Anna Margaretha (Gaumer) Wetzel was born on Aug. 8, 1786, the daughter of Johann Heinrich and Anna Margaretha (Meitzler) Gaumer.
She was united in matrimony with Johan "Peter" Wetzel (Jan. 26, 1779-1870), son of John Wetzel of Berks and Lehigh Counties.
Peter was profiled in the book Genealogical and Biographical Annals of Northumberland County, Pennsylvania, published by J.L. Floyd & Co., Chicago. The entry reads:
Peter Wetzel ... was born in 1778 and died in 1870, in his ninety-second year. He owned a thirty acre tract of land near Red Lion, in Longswamp township, on which he lived. He was a carpenter and coffin maker, being an excellent mechanic and an expert wood worker. In his day he made many coffins. It was then the custom to place the dead on a large covered wagon, to which usually were hitched fourteen horses. The seats were arranged along the two sides of the wagon, and occupied by the bereaved, the coffin being placed in the middle between the two rows of mourners. They now proceeded to the church. "Old Peter" Wetzel, as he was known, was a popular man, personally, and well known in his line. He held many funerals, and taught many the carpenter's trade. His wife, Anna Margaret Gaumer, died when past eighty years of age.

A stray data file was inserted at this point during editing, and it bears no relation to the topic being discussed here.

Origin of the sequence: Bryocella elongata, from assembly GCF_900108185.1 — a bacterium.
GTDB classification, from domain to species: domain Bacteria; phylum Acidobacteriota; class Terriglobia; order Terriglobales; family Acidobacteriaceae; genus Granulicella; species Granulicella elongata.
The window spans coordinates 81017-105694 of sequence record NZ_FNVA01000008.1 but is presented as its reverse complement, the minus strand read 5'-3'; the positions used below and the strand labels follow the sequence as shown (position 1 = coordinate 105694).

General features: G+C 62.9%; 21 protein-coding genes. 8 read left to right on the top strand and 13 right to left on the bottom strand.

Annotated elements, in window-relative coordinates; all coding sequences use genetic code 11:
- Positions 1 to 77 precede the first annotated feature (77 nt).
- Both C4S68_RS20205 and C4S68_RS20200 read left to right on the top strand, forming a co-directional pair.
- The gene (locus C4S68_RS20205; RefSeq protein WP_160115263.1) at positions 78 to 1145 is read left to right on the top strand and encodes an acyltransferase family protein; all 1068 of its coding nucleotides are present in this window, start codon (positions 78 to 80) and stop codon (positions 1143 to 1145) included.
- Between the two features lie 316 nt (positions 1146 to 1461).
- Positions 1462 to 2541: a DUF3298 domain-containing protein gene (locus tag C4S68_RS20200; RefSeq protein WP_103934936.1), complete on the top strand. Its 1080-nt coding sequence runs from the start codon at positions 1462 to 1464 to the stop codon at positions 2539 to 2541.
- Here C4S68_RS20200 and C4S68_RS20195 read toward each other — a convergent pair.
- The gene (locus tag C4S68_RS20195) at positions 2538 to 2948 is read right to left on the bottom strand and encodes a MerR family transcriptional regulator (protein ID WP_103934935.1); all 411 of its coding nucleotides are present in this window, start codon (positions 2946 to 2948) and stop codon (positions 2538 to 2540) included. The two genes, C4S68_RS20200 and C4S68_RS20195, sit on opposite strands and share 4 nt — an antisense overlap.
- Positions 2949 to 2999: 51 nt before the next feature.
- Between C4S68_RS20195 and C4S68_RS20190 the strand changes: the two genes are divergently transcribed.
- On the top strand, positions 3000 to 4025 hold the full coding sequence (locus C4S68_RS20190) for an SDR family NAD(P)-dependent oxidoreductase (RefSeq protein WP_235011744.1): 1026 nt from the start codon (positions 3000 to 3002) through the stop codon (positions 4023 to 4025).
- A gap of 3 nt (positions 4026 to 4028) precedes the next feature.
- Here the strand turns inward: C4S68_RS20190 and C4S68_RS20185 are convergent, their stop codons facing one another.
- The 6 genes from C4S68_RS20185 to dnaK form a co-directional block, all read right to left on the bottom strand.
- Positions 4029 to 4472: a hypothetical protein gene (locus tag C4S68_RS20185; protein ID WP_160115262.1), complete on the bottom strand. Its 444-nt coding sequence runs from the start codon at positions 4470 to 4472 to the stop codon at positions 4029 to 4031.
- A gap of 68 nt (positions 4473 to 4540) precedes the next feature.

The Wetzels' farm was north of Red Lion Station of the Catasauqua and Fogelsville Railroad, a line used to transport ore from Lehigh and Berks County iron mines to mills along the Lehigh River. The family were members of the Reformed congregation of the Longswamp church in Berks County.
Anna Margaretha passed into eternity on Sept. 26, 1866, at the age of 80 years. Burial was in Longswamp Union Cemetery in Mertztown, Berks County. [Find-a-Grave]
Johan Peter survived his bride by four years. He succumbed at the age of 91 on Feb. 10, 1870.
Upright markers were placed at both of their graves, side-by-side, inscribed completely in the old German script. Across the top of each, on a curved line, is the phrase "Zum Undenten An," which in English means "For the moment" and reflects the Wetzels' belief in the Christian Resurrection.
Anna Margaretha's epitaph also spells out her maiden name, a German practice of acknowledging her own family origins..
Copyright © 2018-2019 Mark A. Miner